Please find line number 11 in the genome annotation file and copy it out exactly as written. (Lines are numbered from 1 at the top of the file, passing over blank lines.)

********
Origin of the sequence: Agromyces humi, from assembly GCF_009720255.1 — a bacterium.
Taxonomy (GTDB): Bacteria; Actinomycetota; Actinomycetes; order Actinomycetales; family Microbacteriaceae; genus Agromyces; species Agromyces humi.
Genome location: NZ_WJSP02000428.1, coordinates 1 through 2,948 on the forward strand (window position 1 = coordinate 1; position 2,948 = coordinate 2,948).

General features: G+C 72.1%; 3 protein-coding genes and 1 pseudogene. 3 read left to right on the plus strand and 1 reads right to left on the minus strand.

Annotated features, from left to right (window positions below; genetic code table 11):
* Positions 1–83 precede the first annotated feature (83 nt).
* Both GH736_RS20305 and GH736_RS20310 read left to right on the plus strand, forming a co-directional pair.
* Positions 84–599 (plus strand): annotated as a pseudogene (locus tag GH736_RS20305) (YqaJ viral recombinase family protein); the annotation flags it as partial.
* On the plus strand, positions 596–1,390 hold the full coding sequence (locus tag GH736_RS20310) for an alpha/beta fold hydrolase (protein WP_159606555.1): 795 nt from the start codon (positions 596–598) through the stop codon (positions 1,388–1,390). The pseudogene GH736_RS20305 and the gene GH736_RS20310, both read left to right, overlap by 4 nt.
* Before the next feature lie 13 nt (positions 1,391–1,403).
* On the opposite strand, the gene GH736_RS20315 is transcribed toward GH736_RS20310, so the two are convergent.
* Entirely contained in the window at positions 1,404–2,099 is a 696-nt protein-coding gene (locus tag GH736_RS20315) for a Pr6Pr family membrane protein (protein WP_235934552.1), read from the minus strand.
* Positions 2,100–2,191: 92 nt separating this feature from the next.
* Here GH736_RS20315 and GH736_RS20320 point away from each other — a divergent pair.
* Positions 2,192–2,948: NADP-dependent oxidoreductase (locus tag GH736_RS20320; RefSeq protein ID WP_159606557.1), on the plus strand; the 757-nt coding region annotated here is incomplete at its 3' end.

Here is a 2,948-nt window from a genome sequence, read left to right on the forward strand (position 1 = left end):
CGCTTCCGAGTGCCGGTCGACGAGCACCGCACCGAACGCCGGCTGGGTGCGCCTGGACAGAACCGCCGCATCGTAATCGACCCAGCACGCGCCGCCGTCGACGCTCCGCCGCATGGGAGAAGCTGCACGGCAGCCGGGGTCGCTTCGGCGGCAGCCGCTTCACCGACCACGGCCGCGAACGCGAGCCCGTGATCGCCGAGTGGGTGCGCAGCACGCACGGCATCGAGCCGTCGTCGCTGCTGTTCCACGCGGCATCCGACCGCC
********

* On the opposite strand, the gene GH736_RS20315 is transcribed toward GH736_RS20310, so the two are convergent.